The ‘WannaCry’ wake-up call

A massive cyberattack, the largest in history, occurred last week. The assault infected computer networks around the world, its perpetrators unknown and its purpose uncertain, although it may have been nothing more than an attempt to extract money from its victims. By the weekend, the incident appears to have been contained, although experts warn that the next attack is likely to have already been launched, its targets infiltrated and it is only awaiting commands to begin.

Last week’s attack involved ransomware, malicious code that is introduced into computers and upon a signal encrypts files on the machine until payment is made, typically to an anonymous bitcoin account. If the ransom is not paid, the files are destroyed. In this case, the ransom was relatively small, $300 at first, but the amount doubled if payment was not made immediately.

This attack used malware called “WannaCry” (sometimes called Wcry), and it infected more than 100,000 computers in over 150 countries, ranging from Brazil to Ukraine; no part of the world was untouched. Among the hardest hit countries were Ukraine and Russia, which reported over 1,000 computers infected in its Interior Ministry. Victims ranged from the mundane — a Norwegian soccer club lost its ticket-selling website — to the essential: The British National Health System lost use of digital services throughout many of its hospitals, slowing routine procedures like processing payments and imperiling patients by locking out access to records. Chinese secondary schools and universities were affected, manufacturing facilities in France and Slovenia were forced to shut down, parts of the FedEx computer network were impacted, as were networks in Brazil’s national petrochemical country as well as its court system and foreign ministry.

In Japan, there have been no reports of large-scale attack, although police said Sunday they have confirmed that two personal computers — one used in a hospital and the other by an individual — have been affected. Production at a Nissan Motor car plant in Britain was reportedly shut down temporarily due to an attack. On Monday, Hitachi said an attack using the same type of ransomware caused a problem in its in-house system that hampered email communications, while the municipal government of Osaka said it was looking into the possibility of such an attack after its website was rendered inaccessible.

The attack is another of the all-too-frequent reminders of the need for greater vigilance among users when it comes to cybersecurity. The hack exploited a flaw in Microsoft Windows, a system that is used throughout the world on all sorts of computers, both personal and in very large businesses and institutions. There are no reports that the infiltration affected critical infrastructure networks, such as dams, nuclear power systems or transport systems, but there is little reason to believe that those systems enjoy special protection.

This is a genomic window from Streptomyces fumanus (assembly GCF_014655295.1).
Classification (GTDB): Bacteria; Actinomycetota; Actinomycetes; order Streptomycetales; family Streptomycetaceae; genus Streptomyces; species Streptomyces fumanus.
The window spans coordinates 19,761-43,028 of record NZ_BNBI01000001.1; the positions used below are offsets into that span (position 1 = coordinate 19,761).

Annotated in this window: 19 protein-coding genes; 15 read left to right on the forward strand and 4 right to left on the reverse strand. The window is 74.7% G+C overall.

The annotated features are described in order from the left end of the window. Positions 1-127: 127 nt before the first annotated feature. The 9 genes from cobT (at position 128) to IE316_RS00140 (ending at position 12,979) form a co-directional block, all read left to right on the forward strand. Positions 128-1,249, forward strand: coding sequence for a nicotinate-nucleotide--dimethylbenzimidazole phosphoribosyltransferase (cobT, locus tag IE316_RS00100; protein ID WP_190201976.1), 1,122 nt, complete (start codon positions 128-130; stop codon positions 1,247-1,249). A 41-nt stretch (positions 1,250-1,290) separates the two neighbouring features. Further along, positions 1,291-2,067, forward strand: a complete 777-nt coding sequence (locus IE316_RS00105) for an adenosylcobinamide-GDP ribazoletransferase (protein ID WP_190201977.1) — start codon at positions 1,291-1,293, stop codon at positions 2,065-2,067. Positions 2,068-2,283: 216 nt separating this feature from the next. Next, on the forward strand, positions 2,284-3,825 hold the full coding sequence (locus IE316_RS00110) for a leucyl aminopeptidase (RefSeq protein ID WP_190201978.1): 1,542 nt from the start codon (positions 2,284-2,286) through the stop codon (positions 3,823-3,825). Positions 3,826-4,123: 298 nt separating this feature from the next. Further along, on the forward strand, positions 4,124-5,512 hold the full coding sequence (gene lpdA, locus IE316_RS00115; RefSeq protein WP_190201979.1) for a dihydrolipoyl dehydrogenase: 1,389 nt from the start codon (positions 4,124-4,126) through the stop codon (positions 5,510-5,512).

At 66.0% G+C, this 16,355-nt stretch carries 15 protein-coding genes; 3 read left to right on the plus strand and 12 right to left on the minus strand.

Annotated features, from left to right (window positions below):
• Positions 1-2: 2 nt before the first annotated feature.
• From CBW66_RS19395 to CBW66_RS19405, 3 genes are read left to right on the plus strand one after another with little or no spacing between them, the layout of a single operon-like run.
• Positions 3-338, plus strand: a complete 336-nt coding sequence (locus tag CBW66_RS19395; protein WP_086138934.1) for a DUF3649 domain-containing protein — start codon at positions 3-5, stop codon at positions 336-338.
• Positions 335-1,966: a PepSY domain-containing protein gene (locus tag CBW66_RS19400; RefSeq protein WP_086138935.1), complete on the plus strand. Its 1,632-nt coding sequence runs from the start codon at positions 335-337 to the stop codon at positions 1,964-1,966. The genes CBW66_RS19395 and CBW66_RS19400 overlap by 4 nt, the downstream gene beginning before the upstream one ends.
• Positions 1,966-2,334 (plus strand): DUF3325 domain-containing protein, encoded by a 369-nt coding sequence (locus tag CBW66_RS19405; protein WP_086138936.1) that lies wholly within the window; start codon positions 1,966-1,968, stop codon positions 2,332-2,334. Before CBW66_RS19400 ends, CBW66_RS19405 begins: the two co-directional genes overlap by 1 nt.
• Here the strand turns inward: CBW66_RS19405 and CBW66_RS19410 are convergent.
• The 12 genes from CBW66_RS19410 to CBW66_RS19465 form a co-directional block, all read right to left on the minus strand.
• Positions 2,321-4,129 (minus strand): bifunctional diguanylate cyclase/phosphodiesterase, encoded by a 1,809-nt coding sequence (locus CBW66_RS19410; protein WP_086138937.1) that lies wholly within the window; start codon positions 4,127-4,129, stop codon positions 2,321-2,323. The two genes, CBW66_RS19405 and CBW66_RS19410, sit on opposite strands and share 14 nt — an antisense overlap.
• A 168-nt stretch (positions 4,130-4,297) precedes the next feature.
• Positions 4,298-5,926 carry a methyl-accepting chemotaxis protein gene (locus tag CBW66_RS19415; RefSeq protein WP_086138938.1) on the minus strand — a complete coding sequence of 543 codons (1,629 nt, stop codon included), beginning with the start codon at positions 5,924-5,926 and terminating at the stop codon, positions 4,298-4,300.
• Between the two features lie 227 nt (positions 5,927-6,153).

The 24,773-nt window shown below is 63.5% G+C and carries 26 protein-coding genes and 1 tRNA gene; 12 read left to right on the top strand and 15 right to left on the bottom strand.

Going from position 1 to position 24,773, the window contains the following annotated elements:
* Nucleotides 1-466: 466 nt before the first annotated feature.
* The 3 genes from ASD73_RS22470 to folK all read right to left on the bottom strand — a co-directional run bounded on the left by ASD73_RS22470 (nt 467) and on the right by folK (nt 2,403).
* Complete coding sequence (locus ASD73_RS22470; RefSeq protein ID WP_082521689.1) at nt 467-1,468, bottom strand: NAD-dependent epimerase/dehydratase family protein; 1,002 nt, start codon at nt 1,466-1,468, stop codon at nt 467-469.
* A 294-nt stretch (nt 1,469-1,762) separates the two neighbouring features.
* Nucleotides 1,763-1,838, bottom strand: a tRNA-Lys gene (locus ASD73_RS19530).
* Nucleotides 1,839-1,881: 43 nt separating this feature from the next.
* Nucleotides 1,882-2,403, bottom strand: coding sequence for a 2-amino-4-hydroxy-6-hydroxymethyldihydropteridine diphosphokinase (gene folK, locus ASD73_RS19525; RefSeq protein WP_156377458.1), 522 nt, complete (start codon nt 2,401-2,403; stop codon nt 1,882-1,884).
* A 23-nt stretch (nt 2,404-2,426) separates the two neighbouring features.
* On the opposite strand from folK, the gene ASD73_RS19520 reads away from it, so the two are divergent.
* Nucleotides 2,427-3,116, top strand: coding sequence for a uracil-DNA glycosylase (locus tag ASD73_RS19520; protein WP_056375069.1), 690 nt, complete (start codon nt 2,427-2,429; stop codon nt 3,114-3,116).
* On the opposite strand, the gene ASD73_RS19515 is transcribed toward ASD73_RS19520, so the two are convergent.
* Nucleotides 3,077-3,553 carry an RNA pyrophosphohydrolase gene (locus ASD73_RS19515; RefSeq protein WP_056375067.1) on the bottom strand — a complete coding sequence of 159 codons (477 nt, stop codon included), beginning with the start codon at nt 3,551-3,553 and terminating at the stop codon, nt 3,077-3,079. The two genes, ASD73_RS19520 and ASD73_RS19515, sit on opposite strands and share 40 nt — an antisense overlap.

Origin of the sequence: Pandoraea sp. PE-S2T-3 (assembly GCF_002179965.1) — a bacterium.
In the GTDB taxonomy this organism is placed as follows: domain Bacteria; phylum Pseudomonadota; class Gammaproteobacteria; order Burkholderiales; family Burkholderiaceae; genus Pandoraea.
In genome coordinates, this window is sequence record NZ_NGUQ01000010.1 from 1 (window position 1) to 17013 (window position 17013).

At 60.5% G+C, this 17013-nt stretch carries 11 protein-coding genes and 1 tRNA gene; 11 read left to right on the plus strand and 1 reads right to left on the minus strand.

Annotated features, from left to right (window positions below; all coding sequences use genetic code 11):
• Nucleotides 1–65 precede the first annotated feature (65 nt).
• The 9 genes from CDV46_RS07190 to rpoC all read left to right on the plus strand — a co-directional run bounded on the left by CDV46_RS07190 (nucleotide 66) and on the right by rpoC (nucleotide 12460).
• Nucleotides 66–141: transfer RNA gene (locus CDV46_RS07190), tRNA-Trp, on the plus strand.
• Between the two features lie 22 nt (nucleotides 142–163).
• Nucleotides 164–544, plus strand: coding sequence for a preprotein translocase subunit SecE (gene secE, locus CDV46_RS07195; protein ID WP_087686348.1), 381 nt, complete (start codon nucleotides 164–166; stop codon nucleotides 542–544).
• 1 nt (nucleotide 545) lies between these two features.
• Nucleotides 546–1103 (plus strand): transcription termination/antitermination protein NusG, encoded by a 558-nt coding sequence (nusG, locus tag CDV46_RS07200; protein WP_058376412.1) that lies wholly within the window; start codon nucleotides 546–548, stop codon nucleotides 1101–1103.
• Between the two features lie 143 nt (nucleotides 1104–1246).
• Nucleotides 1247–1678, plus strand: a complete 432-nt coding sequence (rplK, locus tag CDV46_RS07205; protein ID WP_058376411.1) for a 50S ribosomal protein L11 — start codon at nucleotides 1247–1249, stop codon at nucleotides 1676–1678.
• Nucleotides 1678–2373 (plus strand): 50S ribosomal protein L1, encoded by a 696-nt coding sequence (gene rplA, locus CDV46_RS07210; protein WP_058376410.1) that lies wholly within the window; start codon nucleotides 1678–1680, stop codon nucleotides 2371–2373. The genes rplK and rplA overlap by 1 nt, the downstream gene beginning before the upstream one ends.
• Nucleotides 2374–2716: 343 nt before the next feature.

The provenance of WannaCry raises another important issue. Experts say the malware exploits a flaw in Microsoft software that was identified by the U.S. National Security Agency (NSA) and was used by the organization to hack the computers of adversaries. That exploit, along with a cache of others, was given to Wikileaks by a group called Shadow Brokers, an organization of unknown purpose and origin, and Wikileaks released them to the public.

WannaCry uses a “zero-day exploit,” a flaw in software that the vendor does not know about. In theory, when outsiders find these problems they notify the maker to get them fixed; instead, in some cases they are used to penetrate a computer for criminal or intelligence purposes, as the NSA did. It can be argued that intelligence agencies should acquire information by whatever means possible (and legal), but there is invariably the danger that the tools it uses will not remain proprietary, and that they will be leaked and used and misused by others, as happened here.

In fact, Microsoft released a patch for the WannaCry exploit in March when it was published on Wikileaks. As news of this attack spread, Microsoft reminded users that that the security update would protect against this attack, that it had added new detection and protection safeguards and it was working to assist users that ran software that was no longer usually subject to such updates. In other words, routine maintenance would have been enough to defeat this attack.

But the larger questions surrounding cyber security persist. The deepening integration of information technologies into all facets of daily life has created dangerous vulnerabilities. It may seem burdensome or inconvenient to pay attention to every security announcement from every IT manufacturer, especially as those technologies spread. But it is the responsibility of all stakeholders — governments, businesses, vendors and individual citizens — to be alert to the possibilities created by growing reliance on technology and take steps to protect themselves and others. WannaCry is only the latest reminder of the impact of the failure to do so; more will follow.